It is my sad duty to report the passing of Walter Siren (W5RNH) of New Orleans. He died July 15 around 5:30 p.m. Central time after he was disconnected from life support about two hours earlier.
He entered the hospital the day after returning from Las Vegas with what they said was kidney failure and went down from there. He was both a longtime ham and member of the ACB. Walter Siren was 77, born October 16, 1927, died July 15, 2005. He is survived by his wife Lola and daughter Donna, both longtime ham radio operators and ACB members.
As most of you could not be at the funeral services for Walter Siren, I thought I'd write a few words of tribute so that you could get a taste of what it was like to say farewell to him and of what his life was like.
Silent key Walter Siren, W5RNH, is now in his final resting place. We gathered on July 18 at Lake Lawn Funeral Home in New Orleans to say farewell to Walter. There was quite a turnout of mourners to celebrate his life and accomplishments.
The funeral service was simple yet very dignified and included four of Walter's favorite hymns: "Rock of Ages," "Precious Lord, Take My Hand," "It Is Well with My Soul," and "He Leadeth Me." Pastor Michael Fox spoke the eulogy and offered a final prayer.
After a brief graveside service, many gathered for a post-funeral dinner given by his church, which featured lots of good food and fellowship.
We will all miss Walter, but the turnout of people (considering that everything, including the visitation, was on a weekday) spoke volumes as to what he meant to all of us.
One thing about Walter that comes to mind is this: My first computer training was in 1987 at a class given by the University of New Orleans. I took the class immediately after the one taken by Walter and his daughter Donna. But it would be another six years before I was able to purchase my first computer, which was a DOS-based 486. Not having had the benefit of my own computer at the time of the course, I had forgotten much of what I had learned, so I more or less had to start over again from the ground up. It was Walter who helped me a lot during those days. It took patience and hours of work to get everything going, but whenever I needed help or got myself into trouble, he was always there to help. If he couldn't help right when I called, he would offer to do so later at a time that was agreeable to both of us.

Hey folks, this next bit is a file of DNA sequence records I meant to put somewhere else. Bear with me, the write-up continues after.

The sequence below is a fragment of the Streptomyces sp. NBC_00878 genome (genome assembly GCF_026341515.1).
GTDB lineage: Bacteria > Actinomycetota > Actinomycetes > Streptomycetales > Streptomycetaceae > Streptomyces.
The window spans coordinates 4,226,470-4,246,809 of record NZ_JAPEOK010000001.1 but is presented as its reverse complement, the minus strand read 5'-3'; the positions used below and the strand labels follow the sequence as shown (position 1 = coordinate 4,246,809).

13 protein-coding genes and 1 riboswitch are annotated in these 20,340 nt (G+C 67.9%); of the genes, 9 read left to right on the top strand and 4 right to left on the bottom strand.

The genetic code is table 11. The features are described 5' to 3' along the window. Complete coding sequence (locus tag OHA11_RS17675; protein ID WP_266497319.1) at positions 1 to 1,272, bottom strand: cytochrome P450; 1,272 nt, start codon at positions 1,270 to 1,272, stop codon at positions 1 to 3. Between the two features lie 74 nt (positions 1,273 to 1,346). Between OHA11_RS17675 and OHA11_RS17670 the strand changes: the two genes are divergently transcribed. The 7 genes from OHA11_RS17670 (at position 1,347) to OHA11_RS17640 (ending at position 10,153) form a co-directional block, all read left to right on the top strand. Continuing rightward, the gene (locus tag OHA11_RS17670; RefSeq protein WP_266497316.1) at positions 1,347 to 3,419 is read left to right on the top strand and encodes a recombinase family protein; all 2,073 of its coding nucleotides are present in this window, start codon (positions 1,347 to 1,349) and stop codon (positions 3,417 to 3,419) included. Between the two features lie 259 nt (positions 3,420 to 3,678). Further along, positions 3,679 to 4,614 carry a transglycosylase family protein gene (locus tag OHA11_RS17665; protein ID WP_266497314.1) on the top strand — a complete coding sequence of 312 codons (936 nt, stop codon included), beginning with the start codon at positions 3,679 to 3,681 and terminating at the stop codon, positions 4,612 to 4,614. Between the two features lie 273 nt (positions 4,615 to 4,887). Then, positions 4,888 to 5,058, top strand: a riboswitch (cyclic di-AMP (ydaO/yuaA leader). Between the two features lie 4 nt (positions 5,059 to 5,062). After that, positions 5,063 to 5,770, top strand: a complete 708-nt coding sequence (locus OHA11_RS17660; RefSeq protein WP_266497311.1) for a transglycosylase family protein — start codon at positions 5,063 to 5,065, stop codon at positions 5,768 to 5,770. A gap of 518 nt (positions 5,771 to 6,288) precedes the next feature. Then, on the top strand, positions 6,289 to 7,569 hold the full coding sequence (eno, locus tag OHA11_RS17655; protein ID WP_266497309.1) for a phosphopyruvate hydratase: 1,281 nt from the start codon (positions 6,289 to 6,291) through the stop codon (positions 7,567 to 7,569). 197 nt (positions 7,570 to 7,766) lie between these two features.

Another thing I remember is that after his retirement as a vending stand operator, his former clerk took his location over, but later decided he would be happier clerking for someone rather than running his own location. Walter came out of retirement temporarily and went to the location to help him work it during his last two weeks for no pay, just to make sure his last two weeks would run smoothly and that the facility would be in good hands when it was transferred to its new operator.
He also was one of the people who got me interested in ham radio. I have known Walter and his family all my life. His wife Lola taught braille to several sighted mothers of blind children when we were in elementary school, including my own. This is a tremendous loss not only to me but to all who knew him. But while we all feel this loss, he would want us all to keep going and do our best, because life goes on.
(For the benefit of those who may not be familiar with the term "silent key," it is a term used by ham radio operators to refer to one of their own who has died, and W5RNH was Walter's ham call sign.)
-- Harvey Heagy (N5HAU), Metairie, La.